The Japanese Financial Services Authority (JSFA) will soon be issuing new regulatory directives for binary options providers having characterized binary options as gambling.
As the author of 'Binary Options: Fixed Odds Financial Bets,' I would be rather pressed should I attempt to argue that binary options is never gambling. Yet to some market participants, trading and taking positions in binary options isn't gambling but is a means of providing insurance cover to countless people and corporations around the world.
This article endeavors to highlight the positive impact on our everyday lives that binary options have, while pointing out that the current ultra-short-term binary options on financial products that the JFSA is looking to address ought to be treated as a harmless leisure activity when compared to the final atrocities of the banks in 2008.
Nothing New Here
Binary options are not a new instrument as hordes of marketers would have us believe. The FX interbank market has been trading them for years. This most sophisticated of markets uses a wide range of binary instruments ranging from vanilla binary calls and puts to convoluted constructs involving knock-out, knock-in and two-asset binary options. These tailor-made binary options strategies are used to transfer exchange rate risk away from international trading companies and thereby oils international trade by creating competition in the marketplace that is beneficial to the consumer.
It is not just the FX market that uses these instruments. The base metal markets also utilize binary options in their various formats thereby enabling manufacturers to more proficiently plan ahead as the cost of their raw materials is fixed in advance. The oil industry is another user of binary options, thereby helping to eliminate the wider price swings of energy costs and manufacturers raw materials.
The insurance sector is also another major user of binary options, where they are referred to as industry loss warranties (ILWs). The Insurance-Linked Securities market uses ILWs to great effect in the catastrophe risk transfer market where capital market operators are assuming the insurance risk based on events such as hurricanes, typhoons, earthquakes, tsunamis, flooding and even volcanic activity. These instruments could be on property damage in Florida for a given 'named' hurricane, or for property damage for a period of time, e.g. a calendar year. The insurance companies all report in their property exposure to a chosen body, commonly the Property Claims Service (PCS) and the PCS aggregates these claims and comes up with a final assessment for the industry. An ILW has a trigger (strike price) that should the PCS final number pay out then the ILW buyer receives the difference between the 'rate-on-line' (premium paid) and sum insured. The ILW buyers are generally the insurance companies who sell cover directly to the household or business, while the ILW sellers are the reinsurance companies.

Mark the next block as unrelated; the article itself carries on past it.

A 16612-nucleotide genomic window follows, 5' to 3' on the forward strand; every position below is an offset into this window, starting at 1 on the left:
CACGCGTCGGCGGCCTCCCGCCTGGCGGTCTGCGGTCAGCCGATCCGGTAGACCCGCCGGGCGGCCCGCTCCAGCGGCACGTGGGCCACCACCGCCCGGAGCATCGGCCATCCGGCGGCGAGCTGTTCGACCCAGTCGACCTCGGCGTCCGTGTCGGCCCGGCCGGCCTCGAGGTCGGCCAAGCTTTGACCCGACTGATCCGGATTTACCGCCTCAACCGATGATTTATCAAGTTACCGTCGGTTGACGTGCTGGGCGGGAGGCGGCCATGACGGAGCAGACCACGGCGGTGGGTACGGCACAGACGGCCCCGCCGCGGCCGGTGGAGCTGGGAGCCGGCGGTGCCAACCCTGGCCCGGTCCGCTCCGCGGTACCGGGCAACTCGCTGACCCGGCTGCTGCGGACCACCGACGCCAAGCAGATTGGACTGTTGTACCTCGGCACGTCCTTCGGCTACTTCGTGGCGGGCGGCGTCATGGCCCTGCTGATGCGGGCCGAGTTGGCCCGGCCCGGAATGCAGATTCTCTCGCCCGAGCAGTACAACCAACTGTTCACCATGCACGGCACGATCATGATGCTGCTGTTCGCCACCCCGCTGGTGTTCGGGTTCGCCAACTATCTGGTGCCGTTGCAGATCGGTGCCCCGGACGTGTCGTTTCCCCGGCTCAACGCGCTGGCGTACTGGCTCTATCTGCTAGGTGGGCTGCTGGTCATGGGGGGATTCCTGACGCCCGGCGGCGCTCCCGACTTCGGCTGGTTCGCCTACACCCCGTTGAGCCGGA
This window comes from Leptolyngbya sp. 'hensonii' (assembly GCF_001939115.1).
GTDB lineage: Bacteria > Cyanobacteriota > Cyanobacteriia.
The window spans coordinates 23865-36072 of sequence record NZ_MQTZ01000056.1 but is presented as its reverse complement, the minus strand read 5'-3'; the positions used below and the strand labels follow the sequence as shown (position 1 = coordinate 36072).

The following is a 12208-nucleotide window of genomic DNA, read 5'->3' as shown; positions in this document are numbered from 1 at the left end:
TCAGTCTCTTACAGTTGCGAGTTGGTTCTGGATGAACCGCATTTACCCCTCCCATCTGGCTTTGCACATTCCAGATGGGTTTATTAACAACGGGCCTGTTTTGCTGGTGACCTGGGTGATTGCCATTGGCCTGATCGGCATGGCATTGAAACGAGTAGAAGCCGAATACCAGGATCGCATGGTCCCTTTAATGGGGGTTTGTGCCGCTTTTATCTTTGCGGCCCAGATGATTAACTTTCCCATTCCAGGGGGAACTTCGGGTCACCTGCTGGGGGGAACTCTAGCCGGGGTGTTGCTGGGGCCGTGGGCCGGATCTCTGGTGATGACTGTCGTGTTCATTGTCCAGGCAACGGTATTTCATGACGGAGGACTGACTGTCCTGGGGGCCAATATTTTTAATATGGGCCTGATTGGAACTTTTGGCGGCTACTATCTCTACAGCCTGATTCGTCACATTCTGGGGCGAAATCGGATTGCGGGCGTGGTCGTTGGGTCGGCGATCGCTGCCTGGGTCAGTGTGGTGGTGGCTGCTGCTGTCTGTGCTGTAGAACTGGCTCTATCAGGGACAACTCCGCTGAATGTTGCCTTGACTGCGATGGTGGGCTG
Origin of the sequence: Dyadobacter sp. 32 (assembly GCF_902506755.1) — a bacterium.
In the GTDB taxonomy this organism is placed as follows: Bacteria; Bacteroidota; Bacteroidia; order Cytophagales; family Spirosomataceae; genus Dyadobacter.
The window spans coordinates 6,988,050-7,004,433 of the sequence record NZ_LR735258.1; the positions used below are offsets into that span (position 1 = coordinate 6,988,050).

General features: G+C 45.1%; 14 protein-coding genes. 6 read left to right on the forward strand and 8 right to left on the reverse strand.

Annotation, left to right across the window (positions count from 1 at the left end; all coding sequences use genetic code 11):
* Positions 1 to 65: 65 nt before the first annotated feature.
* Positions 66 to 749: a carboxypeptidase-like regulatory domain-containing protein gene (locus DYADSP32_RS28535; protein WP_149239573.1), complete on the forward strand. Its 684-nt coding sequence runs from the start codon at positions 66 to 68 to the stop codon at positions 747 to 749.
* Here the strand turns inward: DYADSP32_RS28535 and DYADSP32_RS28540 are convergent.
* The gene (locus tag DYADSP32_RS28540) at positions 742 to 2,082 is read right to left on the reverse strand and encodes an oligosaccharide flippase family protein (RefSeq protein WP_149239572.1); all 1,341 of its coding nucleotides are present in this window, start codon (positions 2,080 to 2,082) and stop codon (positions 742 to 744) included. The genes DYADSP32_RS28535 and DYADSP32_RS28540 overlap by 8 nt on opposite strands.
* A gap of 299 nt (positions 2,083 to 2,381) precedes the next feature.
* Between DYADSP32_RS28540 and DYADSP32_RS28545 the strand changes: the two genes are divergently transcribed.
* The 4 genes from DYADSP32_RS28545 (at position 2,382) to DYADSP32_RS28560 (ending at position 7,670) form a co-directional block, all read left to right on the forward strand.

Yet again the transfer of risk from the insurance companies to the reinsurance companies by using binary options enables the insurance companies to provide cover at lower rates than would otherwise be the case.
Recently, an application was made to the CFTC to offer bets on the box office receipts of the film industry. It was turned down and by so doing, the CFTC outlawed the use of hedging instruments, binary options included, that would have enabled the film backers to hedge away some of the risk on the film being a dud. This is a strange state of affairs since pension funds are almost encouraged to write out-of-the-money calls against their portfolios of stocks and shares in order to enhance the return of the portfolio. By prohibiting this sort of hedge in the film industry, the film makers are automatically paying more for their financing. This is a pity; maybe the CFTC were concerned that the Brad Pitts' of the world might write binary options, i.e. go 'short', on the film they're currently involved in and subsequently put in an acting performance more akin to Arnie!
A binary option is no more than the financial and commodities market's term for a fixed odds bet, just as the insurance sector calls it an ILW. But even recognized as a fixed odds financial bet, the damage that these instruments can do is strictly limited since the price of the bet is constrained to be within the range 0-100. If one were to compare the risk to the public posed by these instruments it is negligible compared to the possible damage caused by regulated futures and short conventional options positions, or indeed banks punting the US home loan market. The buyer of binary options can be comfortable in the knowledge that they can lose no more than the premium paid or 100 less the premium if a binary options seller. They offer greater gearing than any other financial or commodity instrument and provide an adrenalin rush which is more in keeping with a game of roulette. It is a game of skill whereby through astute reading of charts etc. can provide the binary options trader to beat the house.
Binary options are at the root of all financial instruments, in a similar manner that binary code is at the root of all software languages. Far from living up to the market's bad boy image, binary options are extremely dextrous instruments that facilitate trade that in itself lowers the costs of services and products across a swathe of industries.